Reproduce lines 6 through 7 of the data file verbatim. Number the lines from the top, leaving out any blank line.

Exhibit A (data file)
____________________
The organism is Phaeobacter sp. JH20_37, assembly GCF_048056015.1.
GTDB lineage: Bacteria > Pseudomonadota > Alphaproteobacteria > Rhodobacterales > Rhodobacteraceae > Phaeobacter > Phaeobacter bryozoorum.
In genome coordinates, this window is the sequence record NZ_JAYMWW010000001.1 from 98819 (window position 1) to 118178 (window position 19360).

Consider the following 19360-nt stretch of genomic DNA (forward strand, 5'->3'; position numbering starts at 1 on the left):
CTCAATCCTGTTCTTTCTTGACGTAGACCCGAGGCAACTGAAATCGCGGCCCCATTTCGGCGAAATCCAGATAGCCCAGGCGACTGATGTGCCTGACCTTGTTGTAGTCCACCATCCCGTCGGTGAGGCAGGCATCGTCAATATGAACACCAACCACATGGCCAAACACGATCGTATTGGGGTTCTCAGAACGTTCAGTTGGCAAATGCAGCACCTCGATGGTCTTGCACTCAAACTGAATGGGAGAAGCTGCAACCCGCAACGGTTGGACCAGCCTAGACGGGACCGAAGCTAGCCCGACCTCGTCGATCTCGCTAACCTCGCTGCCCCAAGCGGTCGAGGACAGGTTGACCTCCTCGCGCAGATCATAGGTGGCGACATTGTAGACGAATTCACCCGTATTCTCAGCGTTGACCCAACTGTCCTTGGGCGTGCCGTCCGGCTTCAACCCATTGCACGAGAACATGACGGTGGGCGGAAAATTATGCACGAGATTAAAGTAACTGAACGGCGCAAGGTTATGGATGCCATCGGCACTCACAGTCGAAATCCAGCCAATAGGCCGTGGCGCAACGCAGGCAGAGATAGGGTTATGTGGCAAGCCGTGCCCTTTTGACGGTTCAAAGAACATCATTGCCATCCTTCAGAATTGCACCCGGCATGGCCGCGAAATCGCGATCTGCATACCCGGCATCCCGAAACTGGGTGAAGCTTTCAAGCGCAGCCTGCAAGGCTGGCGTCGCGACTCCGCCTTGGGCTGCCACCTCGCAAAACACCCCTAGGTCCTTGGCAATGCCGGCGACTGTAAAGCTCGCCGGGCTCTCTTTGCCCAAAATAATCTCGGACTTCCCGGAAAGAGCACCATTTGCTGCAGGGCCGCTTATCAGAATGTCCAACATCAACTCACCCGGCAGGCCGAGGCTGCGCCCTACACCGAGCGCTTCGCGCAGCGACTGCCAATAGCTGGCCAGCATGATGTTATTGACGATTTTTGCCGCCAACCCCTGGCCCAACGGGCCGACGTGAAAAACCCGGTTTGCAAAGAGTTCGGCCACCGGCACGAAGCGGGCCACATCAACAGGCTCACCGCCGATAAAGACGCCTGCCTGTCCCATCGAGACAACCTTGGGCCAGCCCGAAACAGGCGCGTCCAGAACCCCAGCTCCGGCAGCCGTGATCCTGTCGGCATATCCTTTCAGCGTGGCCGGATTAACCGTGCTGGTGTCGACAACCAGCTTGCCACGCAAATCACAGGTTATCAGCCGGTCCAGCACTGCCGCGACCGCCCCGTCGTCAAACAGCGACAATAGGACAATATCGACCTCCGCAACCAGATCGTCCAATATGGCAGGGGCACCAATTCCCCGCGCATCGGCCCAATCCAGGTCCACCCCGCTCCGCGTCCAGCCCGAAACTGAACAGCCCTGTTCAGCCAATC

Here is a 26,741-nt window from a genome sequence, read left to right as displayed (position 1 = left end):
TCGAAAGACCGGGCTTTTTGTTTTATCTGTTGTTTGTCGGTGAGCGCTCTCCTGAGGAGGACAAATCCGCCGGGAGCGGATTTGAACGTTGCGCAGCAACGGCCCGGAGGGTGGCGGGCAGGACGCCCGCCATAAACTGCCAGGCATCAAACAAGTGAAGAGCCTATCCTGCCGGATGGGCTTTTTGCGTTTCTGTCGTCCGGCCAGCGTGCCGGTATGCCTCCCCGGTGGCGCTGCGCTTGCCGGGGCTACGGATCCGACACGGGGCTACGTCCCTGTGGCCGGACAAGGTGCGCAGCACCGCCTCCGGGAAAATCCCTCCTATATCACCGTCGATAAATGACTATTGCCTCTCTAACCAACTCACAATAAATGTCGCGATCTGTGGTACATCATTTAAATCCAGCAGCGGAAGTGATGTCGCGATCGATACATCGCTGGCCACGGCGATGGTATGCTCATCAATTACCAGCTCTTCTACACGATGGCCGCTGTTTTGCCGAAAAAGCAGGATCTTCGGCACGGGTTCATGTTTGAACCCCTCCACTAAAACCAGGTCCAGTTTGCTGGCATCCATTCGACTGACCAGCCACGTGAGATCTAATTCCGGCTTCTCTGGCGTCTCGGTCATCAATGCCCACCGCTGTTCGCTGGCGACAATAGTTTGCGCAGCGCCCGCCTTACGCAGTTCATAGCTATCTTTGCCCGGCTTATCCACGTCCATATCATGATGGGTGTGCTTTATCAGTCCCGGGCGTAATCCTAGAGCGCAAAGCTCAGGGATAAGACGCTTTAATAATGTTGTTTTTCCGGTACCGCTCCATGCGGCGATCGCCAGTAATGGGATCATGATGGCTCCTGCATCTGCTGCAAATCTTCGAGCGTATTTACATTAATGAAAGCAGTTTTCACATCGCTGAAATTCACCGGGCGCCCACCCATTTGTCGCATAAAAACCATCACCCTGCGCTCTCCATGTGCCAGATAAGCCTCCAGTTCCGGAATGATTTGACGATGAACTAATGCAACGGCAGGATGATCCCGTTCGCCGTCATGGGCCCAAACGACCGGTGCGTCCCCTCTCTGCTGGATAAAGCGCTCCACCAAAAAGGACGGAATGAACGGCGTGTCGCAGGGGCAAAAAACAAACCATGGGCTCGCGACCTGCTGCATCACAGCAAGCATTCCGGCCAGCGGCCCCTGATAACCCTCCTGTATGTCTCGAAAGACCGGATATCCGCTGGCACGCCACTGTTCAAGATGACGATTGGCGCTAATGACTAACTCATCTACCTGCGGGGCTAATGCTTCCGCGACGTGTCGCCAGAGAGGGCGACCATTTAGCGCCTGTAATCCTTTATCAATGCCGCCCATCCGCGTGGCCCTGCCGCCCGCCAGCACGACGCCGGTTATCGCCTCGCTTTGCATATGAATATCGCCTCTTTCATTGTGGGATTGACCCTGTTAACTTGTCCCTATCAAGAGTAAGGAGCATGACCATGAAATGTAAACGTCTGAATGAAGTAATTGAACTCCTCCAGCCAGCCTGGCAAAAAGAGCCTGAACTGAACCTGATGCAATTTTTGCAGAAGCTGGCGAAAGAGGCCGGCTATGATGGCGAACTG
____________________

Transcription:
Here is a 26,741-nt window from a genome sequence, read left to right as displayed (position 1 = left end):
TCGAAAGACCGGGCTTTTTGTTTTATCTGTTGTTTGTCGGTGAGCGCTCTCCTGAGGAGGACAAATCCGCCGGGAGCGGATTTGAACGTTGCGCAGCAACGGCCCGGAGGGTGGCGGGCAGGACGCCCGCCATAAACTGCCAGGCATCAAACAAGTGAAGAGCCTATCCTGCCGGATGGGCTTTTTGCGTTTCTGTCGTCCGGCCAGCGTGCCGGTATGCCTCCCCGGTGGCGCTGCGCTTGCCGGGGCTACGGATCCGACACGGGGCTACGTCCCTGTGGCCGGACAAGGTGCGCAGCACCGCCTCCGGGAAAATCCCTCCTATATCACCGTCGATAAATGACTATTGCCTCTCTAACCAACTCACAATAAATGTCGCGATCTGTGGTACATCATTTAAATCCAGCAGCGGAAGTGATGTCGCGATCGATACATCGCTGGCCACGGCGATGGTATGCTCATCAATTACCAGCTCTTCTACACGATGGCCGCTGTTTTGCCGAAAAAGCAGGATCTTCGGCACGGGTTCATGTTTGAACCCCTCCACTAAAACCAGGTCCAGTTTGCTGGCATCCATTCGACTGACCAGCCACGTGAGATCTAATTCCGGCTTCTCTGGCGTCTCGGTCATCAATGCCCACCGCTGTTCGCTGGCGACAATAGTTTGCGCAGCGCCCGCCTTACGCAGTTCATAGCTATCTTTGCCCGGCTTATCCACGTCCATATCATGATGGGTGTGCTTTATCAGTCCCGGGCGTAATCCTAGAGCGCAAAGCTCAGGGATAAGACGCTTTAATAATGTTGTTTTTCCGGTACCGCTCCATGCGGCGATCGCCAGTAATGGGATCATGATGGCTCCTGCATCTGCTGCAAATCTTCGAGCGTATTTACATTAATGAAAGCAGTTTTCACATCGCTGAAATTCACCGGGCGCCCACCCATTTGTCGCATAAAAACCATCACCCTGCGCTCTCCATGTGCCAGATAAGCCTCCAGTTCCGGAATGATTTGACGATGAACTAATGCAACGGCAGGATGATCCCGTTCGCCGTCATGGGCCCAAACGACCGGTGCGTCCCCTCTCTGCTGGATAAAGCGCTCCACCAAAAAGGACGGAATGAACGGCGTGTCGCAGGGGCAAAAAACAAACCATGGGCTCGCGACCTGCTGCATCACAGCAAGCATTCCGGCCAGCGGCCCCTGATAACCCTCCTGTATGTCTCGAAAGACCGGATATCCGCTGGCACGCCACTGTTCAAGATGACGATTGGCGCTAATGACTAACTCATCTACCTGCGGGGCTAATGCTTCCGCGACGTGTCGCCAGAGAGGGCGACCATTTAGCGCCTGTAATCCTTTATCAATGCCGCCCATCCGCGTGGCCCTGCCGCCCGCCAGCACGACGCCGGTTATCGCCTCGCTTTGCATATGAATATCGCCTCTTTCATTGTGGGATTGACCCTGTTAACTTGTCCCTATCAAGAGTAAGGAGCATGACCATGAAATGTAAACGTCTGAATGAAGTAATTGAACTCCTCCAGCCAGCCTGGCAAAAAGAGCCTGAACTGAACCTGATGCAATTTTTGCAGAAGCTGGCGAAAGAGGCCGGCTATGATGGCGAACTG